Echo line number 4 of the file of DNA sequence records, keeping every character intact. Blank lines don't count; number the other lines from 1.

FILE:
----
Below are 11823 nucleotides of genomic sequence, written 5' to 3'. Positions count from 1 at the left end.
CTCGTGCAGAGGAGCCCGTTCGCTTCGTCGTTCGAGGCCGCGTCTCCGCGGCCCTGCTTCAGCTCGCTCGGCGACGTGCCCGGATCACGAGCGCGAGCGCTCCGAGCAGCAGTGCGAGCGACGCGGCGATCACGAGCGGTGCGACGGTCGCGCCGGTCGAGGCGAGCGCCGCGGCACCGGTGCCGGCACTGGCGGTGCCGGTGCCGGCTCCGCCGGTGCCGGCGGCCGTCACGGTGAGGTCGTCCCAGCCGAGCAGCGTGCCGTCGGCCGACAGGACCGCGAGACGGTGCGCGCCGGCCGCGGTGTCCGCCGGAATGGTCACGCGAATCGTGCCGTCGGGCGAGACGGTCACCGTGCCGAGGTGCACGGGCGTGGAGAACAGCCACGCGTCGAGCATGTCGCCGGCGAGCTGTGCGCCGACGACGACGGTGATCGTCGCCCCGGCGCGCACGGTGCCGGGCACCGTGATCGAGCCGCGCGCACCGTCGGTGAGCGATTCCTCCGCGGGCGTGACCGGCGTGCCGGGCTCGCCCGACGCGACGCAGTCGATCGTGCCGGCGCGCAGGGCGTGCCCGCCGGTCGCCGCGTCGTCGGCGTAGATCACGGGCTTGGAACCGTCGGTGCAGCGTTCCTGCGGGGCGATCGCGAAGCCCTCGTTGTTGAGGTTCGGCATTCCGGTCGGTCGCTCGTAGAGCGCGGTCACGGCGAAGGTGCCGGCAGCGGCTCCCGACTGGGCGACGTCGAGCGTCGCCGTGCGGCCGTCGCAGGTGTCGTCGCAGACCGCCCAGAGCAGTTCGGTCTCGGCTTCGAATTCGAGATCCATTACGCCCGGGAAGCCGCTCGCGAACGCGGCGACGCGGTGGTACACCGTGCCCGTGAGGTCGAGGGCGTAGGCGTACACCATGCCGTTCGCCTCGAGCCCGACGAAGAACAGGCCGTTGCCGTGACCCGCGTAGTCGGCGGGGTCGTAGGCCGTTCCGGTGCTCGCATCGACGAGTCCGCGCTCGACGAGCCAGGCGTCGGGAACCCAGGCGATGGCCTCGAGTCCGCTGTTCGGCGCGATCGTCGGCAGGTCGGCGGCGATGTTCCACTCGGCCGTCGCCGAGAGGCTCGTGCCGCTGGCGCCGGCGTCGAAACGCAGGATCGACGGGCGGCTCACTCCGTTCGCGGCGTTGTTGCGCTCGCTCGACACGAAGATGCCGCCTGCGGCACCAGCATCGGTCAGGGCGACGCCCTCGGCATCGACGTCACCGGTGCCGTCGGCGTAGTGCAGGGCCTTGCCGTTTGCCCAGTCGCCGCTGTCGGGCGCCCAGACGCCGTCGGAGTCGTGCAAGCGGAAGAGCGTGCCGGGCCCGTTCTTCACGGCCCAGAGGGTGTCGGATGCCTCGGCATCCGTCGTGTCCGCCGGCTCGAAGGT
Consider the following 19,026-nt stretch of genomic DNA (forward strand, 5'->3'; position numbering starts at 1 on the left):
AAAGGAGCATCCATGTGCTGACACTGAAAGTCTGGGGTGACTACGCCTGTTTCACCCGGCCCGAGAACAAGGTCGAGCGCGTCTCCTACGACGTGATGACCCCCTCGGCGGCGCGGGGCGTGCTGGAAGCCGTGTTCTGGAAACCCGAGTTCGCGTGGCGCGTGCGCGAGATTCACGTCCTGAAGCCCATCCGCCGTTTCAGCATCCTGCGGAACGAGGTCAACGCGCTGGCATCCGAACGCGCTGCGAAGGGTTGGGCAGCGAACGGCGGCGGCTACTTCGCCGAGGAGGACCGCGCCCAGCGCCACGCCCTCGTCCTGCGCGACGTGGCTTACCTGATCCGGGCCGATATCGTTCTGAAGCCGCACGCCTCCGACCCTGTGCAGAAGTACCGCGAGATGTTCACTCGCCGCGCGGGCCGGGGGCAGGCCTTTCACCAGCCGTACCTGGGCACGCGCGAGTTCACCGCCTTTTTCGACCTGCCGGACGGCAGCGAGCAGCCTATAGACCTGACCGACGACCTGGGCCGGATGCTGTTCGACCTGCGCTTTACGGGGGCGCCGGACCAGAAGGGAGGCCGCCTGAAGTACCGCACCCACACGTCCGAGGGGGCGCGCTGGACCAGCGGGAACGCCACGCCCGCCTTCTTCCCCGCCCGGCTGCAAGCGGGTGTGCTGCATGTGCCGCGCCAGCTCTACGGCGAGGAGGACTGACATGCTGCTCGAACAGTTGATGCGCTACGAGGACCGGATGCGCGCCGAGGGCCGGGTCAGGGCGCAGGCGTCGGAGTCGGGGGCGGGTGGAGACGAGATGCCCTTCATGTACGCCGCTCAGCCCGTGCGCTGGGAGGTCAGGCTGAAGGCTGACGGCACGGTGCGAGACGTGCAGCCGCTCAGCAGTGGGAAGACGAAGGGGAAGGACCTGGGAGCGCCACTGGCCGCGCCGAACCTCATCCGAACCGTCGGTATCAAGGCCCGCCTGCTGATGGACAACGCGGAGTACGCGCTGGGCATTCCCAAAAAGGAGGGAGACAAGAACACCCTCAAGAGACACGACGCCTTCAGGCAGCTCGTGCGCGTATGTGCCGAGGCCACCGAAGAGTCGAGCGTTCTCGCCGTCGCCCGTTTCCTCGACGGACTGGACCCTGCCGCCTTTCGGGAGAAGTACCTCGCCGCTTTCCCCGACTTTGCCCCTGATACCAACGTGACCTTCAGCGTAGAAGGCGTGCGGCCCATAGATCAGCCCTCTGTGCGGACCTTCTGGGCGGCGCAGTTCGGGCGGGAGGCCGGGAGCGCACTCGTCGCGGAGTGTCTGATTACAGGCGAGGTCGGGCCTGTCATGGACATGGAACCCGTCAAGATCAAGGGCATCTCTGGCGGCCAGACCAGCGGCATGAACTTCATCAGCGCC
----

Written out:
AAAGGAGCATCCATGTGCTGACACTGAAAGTCTGGGGTGACTACGCCTGTTTCACCCGGCCCGAGAACAAGGTCGAGCGCGTCTCCTACGACGTGATGACCCCCTCGGCGGCGCGGGGCGTGCTGGAAGCCGTGTTCTGGAAACCCGAGTTCGCGTGGCGCGTGCGCGAGATTCACGTCCTGAAGCCCATCCGCCGTTTCAGCATCCTGCGGAACGAGGTCAACGCGCTGGCATCCGAACGCGCTGCGAAGGGTTGGGCAGCGAACGGCGGCGGCTACTTCGCCGAGGAGGACCGCGCCCAGCGCCACGCCCTCGTCCTGCGCGACGTGGCTTACCTGATCCGGGCCGATATCGTTCTGAAGCCGCACGCCTCCGACCCTGTGCAGAAGTACCGCGAGATGTTCACTCGCCGCGCGGGCCGGGGGCAGGCCTTTCACCAGCCGTACCTGGGCACGCGCGAGTTCACCGCCTTTTTCGACCTGCCGGACGGCAGCGAGCAGCCTATAGACCTGACCGACGACCTGGGCCGGATGCTGTTCGACCTGCGCTTTACGGGGGCGCCGGACCAGAAGGGAGGCCGCCTGAAGTACCGCACCCACACGTCCGAGGGGGCGCGCTGGACCAGCGGGAACGCCACGCCCGCCTTCTTCCCCGCCCGGCTGCAAGCGGGTGTGCTGCATGTGCCGCGCCAGCTCTACGGCGAGGAGGACTGACATGCTGCTCGAACAGTTGATGCGCTACGAGGACCGGATGCGCGCCGAGGGCCGGGTCAGGGCGCAGGCGTCGGAGTCGGGGGCGGGTGGAGACGAGATGCCCTTCATGTACGCCGCTCAGCCCGTGCGCTGGGAGGTCAGGCTGAAGGCTGACGGCACGGTGCGAGACGTGCAGCCGCTCAGCAGTGGGAAGACGAAGGGGAAGGACCTGGGAGCGCCACTGGCCGCGCCGAACCTCATCCGAACCGTCGGTATCAAGGCCCGCCTGCTGATGGACAACGCGGAGTACGCGCTGGGCATTCCCAAAAAGGAGGGAGACAAGAACACCCTCAAGAGACACGACGCCTTCAGGCAGCTCGTGCGCGTATGTGCCGAGGCCACCGAAGAGTCGAGCGTTCTCGCCGTCGCCCGTTTCCTCGACGGACTGGACCCTGCCGCCTTTCGGGAGAAGTACCTCGCCGCTTTCCCCGACTTTGCCCCTGATACCAACGTGACCTTCAGCGTAGAAGGCGTGCGGCCCATAGATCAGCCCTCTGTGCGGACCTTCTGGGCGGCGCAGTTCGGGCGGGAGGCCGGGAGCGCACTCGTCGCGGAGTGTCTGATTACAGGCGAGGTCGGGCCTGTCATGGACATGGAACCCGTCAAGATCAAGGGCATCTCTGGCGGCCAGACCAGCGGCATGAACTTCATCAGCGCC